Japanese shares look set to tumble this week while government bonds and the yen are expected to gain, although market players are still trying to gauge the impact of the country's worst earthquake in modern history.

Japan's Nikkei average <.N225> may tumble below 10,000 on Monday as investors will likely shift to safer assets following after Friday's massive earthquake and tsunami, with the long-term impact uncertain as nuclear disaster looms.

The Nikkei futures last traded in Chicago on Friday

at 10,005, and initially investors said the slide might be limited as major cities and manufacturing sites were mostly intact.

But investors sentiment soured by Sunday night, with Japan scrambling to avert potentially disastrous meltdowns at two nuclear reactors and the extent of the total damage unclear.

Market players also said a long-term rebound for stocks may take much longer than after the 1995 Kobe earthquake. They noted that holdings by foreigners, who deal heavily in large-cap stocks affected by the quake, account for more than 60 percent of the total market. In 1995, they accounted for 29 percent.

Initially all sectors will be under selling pressure. The Nikkei can drop about 20 percent from a recent high of around 10,900. It could fall below 9,000 in the near term, said Masaru Hamasaki, senior strategist at Toyota Asset Management.


Another factor putting pressure on blue chip exporters such as Toyota Motor Corp <7203.T> other auto- and electronics-makers like Hitachi Ltd <6501.T> would be a possible strengthening of the yen. Domestic investors, especially retail ones, may rush to sell their foreign currencies and assets to shift back to the yen as they may want to the Japanese currency. We've seen such a move in the Kobe earthquake in 1995, Hamasaki said.

Construction companies such as Kajima Corp <1812.T> and construction machinery makers like Komatsu Ltd <6301.T> were seen as potential gainers on increased demand. A short-term sell-off must be inevitable, but reconstruction moves may offset the long-term impact from the earthquake, said Seiichiro Iwasawa, chief strategist at Nomura Securities.

Manufacturers will likely see sizable falls due to factory closures. Nissan Motor Co <7201.T> halted production at all four of its car assembly factories in Japan and will not re-start on Monday while Panasonic Corp <6752.T> said continuing aftershocks were preventing it from inspecting two factories in northern Japan. Nuclear energy-related firms and utilities were also poised to drop. The government on Sunday said there was a risk of a fresh explosion at the Tokyo Electric Power Co's (TEPCO) <9501.T> Fukushima Daiichi nuclear plant, some 240 km (150 miles) north of Tokyo, after the roof blew off another reactor building the previous day. The Nikkei may trade between 9500-10,000 for the coming days, with an immediate support level seen at its 200-day moving average of 9840, said Nomura's Iwasawa. The Nikkei fell 8 percent in the first five days after the 1995 earthquake that devastated Kobe and its vicinity. But it rose 5 percent during the next 10 days, therefore history suggests that this earthquake will not likely derail the whole economy.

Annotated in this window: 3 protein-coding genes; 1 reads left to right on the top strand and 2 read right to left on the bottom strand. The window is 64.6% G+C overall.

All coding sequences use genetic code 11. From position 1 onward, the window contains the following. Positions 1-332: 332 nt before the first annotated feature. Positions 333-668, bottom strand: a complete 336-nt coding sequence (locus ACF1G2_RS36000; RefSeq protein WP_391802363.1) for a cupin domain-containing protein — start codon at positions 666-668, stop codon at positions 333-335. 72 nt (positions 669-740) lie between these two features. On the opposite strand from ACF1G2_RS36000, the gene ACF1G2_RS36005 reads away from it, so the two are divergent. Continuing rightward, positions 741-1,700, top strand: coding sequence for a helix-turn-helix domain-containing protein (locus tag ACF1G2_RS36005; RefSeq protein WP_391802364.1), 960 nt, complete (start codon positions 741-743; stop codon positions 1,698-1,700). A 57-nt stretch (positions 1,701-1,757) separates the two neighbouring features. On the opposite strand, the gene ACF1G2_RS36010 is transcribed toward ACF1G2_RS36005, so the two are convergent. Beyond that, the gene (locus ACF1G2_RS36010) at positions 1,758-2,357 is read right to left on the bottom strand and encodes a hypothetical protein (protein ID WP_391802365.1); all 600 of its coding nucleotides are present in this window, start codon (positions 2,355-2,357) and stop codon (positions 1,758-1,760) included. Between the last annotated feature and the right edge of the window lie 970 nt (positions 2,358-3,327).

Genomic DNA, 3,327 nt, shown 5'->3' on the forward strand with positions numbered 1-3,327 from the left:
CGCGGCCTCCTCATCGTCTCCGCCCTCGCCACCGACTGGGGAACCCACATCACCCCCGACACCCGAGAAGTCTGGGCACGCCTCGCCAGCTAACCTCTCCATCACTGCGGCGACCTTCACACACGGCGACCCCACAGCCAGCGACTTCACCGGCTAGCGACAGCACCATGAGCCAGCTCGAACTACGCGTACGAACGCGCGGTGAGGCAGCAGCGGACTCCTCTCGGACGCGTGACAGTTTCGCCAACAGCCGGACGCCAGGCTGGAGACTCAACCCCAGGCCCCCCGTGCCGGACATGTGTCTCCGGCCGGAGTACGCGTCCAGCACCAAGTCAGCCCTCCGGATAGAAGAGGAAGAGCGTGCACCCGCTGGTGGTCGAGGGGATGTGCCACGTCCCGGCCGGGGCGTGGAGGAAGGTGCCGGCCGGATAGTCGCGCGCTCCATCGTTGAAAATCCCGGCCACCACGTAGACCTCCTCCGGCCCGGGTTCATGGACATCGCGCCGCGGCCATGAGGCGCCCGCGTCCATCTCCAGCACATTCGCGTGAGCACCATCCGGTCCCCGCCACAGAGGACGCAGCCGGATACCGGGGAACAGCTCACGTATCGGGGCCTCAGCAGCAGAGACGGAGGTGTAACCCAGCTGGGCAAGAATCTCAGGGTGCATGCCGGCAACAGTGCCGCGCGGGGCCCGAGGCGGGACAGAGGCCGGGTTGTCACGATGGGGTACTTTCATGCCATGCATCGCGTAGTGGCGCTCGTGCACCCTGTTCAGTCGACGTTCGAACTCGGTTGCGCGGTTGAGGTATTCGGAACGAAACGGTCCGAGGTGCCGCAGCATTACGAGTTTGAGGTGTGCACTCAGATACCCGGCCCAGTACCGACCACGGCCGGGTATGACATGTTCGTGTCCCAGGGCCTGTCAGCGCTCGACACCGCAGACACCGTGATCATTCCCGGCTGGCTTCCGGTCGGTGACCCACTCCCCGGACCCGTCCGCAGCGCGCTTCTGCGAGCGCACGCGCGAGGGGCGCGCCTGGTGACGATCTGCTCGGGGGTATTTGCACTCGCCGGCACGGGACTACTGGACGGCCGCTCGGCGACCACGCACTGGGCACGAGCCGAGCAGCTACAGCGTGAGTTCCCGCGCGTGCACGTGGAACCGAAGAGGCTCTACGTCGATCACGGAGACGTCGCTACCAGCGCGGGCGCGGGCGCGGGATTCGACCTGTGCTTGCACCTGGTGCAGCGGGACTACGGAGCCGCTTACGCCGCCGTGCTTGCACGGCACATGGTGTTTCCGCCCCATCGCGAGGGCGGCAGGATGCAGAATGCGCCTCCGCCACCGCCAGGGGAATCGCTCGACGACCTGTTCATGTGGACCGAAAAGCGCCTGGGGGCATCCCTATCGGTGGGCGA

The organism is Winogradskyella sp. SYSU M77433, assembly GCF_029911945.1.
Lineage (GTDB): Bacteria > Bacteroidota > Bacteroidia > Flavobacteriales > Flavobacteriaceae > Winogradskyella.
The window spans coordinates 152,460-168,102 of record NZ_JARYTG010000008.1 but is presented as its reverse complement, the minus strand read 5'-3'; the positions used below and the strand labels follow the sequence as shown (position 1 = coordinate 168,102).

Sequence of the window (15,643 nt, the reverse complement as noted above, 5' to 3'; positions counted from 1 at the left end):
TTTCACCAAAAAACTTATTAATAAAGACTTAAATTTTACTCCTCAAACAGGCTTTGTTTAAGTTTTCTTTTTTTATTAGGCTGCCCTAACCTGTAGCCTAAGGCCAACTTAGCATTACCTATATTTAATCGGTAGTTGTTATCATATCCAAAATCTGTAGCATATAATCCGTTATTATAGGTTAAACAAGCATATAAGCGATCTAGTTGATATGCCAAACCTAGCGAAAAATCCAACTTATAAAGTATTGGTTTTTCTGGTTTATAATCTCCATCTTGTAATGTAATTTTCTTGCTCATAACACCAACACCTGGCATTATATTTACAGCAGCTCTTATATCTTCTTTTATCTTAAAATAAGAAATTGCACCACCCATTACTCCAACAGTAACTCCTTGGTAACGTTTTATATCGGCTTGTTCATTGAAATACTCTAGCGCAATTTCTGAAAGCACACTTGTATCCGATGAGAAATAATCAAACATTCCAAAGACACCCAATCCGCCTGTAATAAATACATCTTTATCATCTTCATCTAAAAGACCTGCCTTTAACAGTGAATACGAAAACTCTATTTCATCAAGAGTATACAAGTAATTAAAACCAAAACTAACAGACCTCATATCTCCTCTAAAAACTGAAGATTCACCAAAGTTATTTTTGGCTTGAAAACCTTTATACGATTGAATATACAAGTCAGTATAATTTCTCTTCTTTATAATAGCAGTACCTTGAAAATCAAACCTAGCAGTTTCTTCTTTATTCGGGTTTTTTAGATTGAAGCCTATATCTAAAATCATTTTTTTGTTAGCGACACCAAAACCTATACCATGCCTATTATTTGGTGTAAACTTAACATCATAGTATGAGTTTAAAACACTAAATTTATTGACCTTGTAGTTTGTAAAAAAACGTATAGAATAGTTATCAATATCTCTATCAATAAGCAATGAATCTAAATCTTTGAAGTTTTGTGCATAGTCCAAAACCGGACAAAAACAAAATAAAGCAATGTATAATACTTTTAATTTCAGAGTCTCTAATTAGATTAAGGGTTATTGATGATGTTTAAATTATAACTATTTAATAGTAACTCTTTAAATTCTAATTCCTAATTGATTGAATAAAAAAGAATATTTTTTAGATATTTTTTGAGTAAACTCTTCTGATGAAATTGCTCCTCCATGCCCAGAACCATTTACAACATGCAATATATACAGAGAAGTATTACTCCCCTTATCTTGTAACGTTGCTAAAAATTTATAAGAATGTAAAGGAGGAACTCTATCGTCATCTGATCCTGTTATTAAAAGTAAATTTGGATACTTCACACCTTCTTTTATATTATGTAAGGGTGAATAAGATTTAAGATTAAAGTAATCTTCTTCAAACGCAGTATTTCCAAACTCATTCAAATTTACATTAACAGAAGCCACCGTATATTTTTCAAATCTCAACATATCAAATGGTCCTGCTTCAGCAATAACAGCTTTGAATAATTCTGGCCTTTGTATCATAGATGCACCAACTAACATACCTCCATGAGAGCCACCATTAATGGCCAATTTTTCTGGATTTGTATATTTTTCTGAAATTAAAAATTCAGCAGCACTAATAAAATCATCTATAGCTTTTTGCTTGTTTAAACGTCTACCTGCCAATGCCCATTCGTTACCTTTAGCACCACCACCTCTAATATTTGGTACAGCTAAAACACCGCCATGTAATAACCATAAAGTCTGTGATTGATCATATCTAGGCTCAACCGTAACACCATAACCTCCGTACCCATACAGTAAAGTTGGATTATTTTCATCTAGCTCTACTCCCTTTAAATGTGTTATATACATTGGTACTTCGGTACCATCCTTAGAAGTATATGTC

Japanese government bonds are likely to gain initially after the deadly earthquake dented Japan's economic outlook. The gain may be led by the seven-year sector, the cheapest to deliver for the futures contract.

The cost of insuring against Japan's default in the credit swap market could rise on worries about its mounting debt and that could put pressure on JGBs, particularly in the longer-end of the yield curve in the future.

But such worries could be partly tempered by news that Japanese ruling and opposition parties will put aside their bickering to discuss a temporary tax rise to fund quake relief efforts.

The yield on the benchmark 10-year Japanese government bond last traded at 1.270 percent on Friday before trading was suspended following the earthquake.

The benchmark futures stood at 139.27 at the end of evening trade on Friday, having risen about 0.40 point from its levels before the earthquake.

The Bank of Japan is expected to inject a large amount of liquidity in money markets in coming days to keep short-term interest rates in check.

The yen bounced back from an initial dip to rise on Friday after the earthquake, a move reflecting some expectations that Japanese investors could bring back funds from their hefty foreign investments as happened in the weeks after the 1995 Kobe earthquake.

Foreigners do not have many assets in Japan while Japan is the world's largest creditor nation. And Japanese investors are likely to bring some of their money back home, said Tohru Sasaki, the head of forex research at J.P. Morgan Chase Bank.

(Additional reporting by Chikafumi Hodo and Hideyuki Sano; Editing by Richard Borsuk)

(Created by Hideyuki Sano)